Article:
Shoulder instability occurs when the joint of the shoulder is too loose and slides around in the socket. If this problem becomes severe, the shoulder can slip out of the socket, causing dislocation. Instability can also cause arthritis in the shoulder joint.
If you have instability, you may notice subluxation, which occurs when the shoulder slips out of place. You may feel like the shoulder is loose, or you may feel pain or a “dead arm” sensation. If this happens frequently, it can damage the nerves around the joint, and you may notice a numb spot just below your shoulder.
Shoulder Instability Causes
Instability often occurs after an injury or after shoulder dislocation. If the shoulder does become dislocated, it must be reduced, or placed back in the socket. However, even after readjusting the shoulder, the joint may remain unstable.
Injury isn’t the only cause of instability, though. Repeated shoulder motions may lead to instability over time. This often occurs to baseball pitchers, swimmers, and other athletes.
Genetic issues can also cause instability. If you have a connective tissue disorder, the ligaments can become too elastic, which prevents them from properly keeping the joints in place.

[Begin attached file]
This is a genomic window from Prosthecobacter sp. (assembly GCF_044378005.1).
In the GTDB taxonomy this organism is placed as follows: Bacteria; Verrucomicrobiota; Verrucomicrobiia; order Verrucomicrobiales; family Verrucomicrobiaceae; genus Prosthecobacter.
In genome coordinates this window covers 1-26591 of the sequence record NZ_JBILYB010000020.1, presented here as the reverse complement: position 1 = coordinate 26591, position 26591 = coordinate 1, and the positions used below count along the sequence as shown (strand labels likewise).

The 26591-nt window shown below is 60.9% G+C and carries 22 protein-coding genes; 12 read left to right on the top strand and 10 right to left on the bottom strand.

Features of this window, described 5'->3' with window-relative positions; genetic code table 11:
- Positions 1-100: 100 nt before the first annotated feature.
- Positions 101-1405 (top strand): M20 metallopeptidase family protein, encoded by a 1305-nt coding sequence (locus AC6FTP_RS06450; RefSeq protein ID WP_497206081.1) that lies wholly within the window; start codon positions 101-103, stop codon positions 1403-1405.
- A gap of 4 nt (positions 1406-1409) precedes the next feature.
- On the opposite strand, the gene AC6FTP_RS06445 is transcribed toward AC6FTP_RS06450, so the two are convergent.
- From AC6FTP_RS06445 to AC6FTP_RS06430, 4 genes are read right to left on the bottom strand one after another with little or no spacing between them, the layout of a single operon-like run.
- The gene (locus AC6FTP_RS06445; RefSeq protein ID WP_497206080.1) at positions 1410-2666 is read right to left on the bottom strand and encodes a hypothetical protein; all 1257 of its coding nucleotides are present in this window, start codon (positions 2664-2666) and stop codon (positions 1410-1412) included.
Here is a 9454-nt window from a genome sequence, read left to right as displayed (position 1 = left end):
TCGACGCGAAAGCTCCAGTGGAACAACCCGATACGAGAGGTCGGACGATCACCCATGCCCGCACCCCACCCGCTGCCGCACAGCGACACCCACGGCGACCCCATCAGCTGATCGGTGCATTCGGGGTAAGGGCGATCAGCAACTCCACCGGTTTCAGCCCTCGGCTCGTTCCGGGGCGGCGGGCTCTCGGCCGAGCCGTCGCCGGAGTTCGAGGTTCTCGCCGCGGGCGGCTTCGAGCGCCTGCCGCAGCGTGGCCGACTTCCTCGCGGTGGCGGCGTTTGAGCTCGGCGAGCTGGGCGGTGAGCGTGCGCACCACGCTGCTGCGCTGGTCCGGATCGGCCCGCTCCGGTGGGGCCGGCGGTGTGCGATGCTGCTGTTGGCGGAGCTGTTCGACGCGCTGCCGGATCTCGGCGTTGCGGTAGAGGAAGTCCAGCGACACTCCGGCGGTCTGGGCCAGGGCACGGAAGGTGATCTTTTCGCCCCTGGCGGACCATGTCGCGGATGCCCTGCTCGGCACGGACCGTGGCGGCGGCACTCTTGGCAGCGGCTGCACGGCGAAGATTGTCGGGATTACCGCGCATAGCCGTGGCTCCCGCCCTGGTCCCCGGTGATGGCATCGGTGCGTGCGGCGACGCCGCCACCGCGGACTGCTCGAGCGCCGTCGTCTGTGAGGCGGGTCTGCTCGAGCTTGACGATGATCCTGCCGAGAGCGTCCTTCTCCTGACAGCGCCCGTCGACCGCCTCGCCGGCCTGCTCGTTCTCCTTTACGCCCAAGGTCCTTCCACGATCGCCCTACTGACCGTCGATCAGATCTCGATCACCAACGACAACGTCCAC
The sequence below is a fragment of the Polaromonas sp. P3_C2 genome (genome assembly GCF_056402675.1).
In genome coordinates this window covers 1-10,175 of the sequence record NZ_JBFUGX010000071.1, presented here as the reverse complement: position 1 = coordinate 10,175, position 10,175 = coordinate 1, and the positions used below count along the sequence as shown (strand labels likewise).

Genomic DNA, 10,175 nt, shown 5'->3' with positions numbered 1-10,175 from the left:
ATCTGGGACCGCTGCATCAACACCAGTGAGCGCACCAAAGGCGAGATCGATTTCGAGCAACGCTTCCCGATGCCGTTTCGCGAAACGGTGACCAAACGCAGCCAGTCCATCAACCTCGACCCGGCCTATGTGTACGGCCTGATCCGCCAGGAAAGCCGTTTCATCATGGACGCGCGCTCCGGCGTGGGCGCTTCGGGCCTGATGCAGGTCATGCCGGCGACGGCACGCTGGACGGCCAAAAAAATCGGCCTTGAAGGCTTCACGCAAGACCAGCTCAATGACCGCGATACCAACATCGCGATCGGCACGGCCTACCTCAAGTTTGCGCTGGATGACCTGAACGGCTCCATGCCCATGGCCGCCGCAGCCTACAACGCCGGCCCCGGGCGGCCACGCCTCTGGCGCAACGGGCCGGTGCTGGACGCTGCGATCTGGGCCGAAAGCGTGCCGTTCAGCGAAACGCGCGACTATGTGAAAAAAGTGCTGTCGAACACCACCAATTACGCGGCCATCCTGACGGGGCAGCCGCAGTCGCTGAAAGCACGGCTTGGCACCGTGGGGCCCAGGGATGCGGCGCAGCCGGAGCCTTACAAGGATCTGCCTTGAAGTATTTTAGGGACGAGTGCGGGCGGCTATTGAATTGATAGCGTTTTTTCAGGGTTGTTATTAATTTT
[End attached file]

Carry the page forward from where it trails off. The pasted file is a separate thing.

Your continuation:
Shoulder Instability Diagnosis and Treatment
Your doctor will ask you questions about your medical history, your past injuries, and your current symptoms. He or she will also examine your shoulder to text the ligaments. You might have an X-ray to determine whether your shoulder was ever dislocated.
If you have instability, your doctor may refer you to an orthopaedic specialist. Over-the-counter anti-inflammatory medication can help you control the pain, but cortisone injections may be necessary if the pain and inflammation is severe. Physical or occupational therapy can help you strengthen the shoulder and retrain the muscles to keep your shoulder in place.
If these treatments aren’t enough, you may require surgery to solve the problem. Orthopaedic Specialists of Dickson TN can help you decide whether this is the best option for you. Your surgeon will tighten the shoulder joint capsule or repair a torn ligament to prevent dislocation from occurring again.